This year’s concert, The Great American Songbook: Opera Meets Big Band, highlights 1930s, 1940s, and 1950s hits, as well as popular American songs in the style of the Gilded Age, New Orleans jazz, and Broadway musicals. The Rick Brunetto Big Band, a 17-piece orchestra, will pump the playful tunes into the park's fresh air, where they'll float into eardrums and make friends with ossicles. Guided by master of ceremonies Cabot Rea, the opera program will feature renowned works of American composers and cereal commercial jingles performed by talented belters such as Mark Baker, Rebecca Keck, Craig Montgomery, and David Weaver. The zoo’s very own Jungle Jack Hanna will serve as honorary chair of the event, while ensuring any ruckus in the monkey cages is kept to a minimum.
A full-service bed and breakfast, Pine Lakes Lodge combines the creature comforts of luxury living with the rustic beauty of 500 acres of forested hills. The 11,000-square-foot log-cabin lodge boasts five comfortably adorned suites ($150–$250/night) with private Jacuzzi tubs, making it an ideal setting for romantic weekend getaways and three quaintly rustic cabins await to welcome adventurous families or modern Whig-party conventions ($145–$250/night). While lodge rooms swathe newly burgeoning outdoorsmen in modern amenities such as flat-screen TVs, wireless Internet, plush robes, and concierge service, semirugged individualists will appreciate the cabins' pastoral perks including a fire pit and wood, cookware and dishes, kettles that whistle "The Ballad of Davy Crockett", and a propane grill (cabins also come equipped with standard TVs and DVD players).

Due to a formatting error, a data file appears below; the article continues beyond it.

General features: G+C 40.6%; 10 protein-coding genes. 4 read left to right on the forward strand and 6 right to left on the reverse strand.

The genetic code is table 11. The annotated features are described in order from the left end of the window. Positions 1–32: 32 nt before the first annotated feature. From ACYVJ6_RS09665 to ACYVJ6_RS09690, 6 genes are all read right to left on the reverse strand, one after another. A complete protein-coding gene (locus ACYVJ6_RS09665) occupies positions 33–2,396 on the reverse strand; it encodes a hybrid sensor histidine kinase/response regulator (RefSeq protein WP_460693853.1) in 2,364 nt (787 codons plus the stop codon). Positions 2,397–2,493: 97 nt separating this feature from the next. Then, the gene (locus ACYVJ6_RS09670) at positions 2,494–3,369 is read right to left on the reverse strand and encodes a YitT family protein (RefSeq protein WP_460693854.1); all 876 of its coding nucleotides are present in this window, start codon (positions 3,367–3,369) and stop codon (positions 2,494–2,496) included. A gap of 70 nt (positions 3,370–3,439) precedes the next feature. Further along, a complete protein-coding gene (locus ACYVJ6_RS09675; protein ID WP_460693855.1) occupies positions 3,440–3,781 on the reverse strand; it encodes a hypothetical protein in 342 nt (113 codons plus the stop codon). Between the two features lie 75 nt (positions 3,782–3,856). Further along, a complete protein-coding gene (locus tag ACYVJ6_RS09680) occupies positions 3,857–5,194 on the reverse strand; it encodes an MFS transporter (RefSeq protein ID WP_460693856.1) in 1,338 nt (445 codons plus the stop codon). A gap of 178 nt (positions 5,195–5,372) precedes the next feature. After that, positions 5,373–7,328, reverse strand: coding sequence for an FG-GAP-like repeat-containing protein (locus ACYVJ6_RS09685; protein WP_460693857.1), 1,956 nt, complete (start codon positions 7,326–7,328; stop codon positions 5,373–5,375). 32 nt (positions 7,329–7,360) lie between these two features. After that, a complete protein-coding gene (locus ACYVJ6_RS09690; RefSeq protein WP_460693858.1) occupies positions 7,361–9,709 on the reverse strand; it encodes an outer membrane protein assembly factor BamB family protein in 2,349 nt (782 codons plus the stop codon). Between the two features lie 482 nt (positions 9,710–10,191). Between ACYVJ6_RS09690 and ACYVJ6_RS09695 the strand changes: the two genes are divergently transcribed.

There is nothing run-of-the-mill about Idle-Hour Ranch. With more than 200 animals, including 40+ species, the Iddings family's exotic menagerie has grown quite a bit over the years. Guests to the ranch can meet one of its most beloved residents, Sam the giraffe, or catch glimpses of mountain lions and peacocks. Open to visitors on the weekend, various attractions include a mini farm market, a safari-themed corn maze, and face painting.
When Spring transitions into Summer, long rows of strawberries at Blooms and Berries Farm Market grow plump on the vine, ripe for visitors to pick. Throughout summer, the operating farm grows a wide variety of fruits and veggies, which they sell at two farm stands. The coming of autumn brings new activities, which draw more than 15,000 visitors annually, such as trekking and roaming through a seven-acre corn maze, riding the Bucking Cow Train, and sipping fresh apple cider. Seven days a week, families can explore the enormous corn maze, take a hay ride, or feed goats snacks.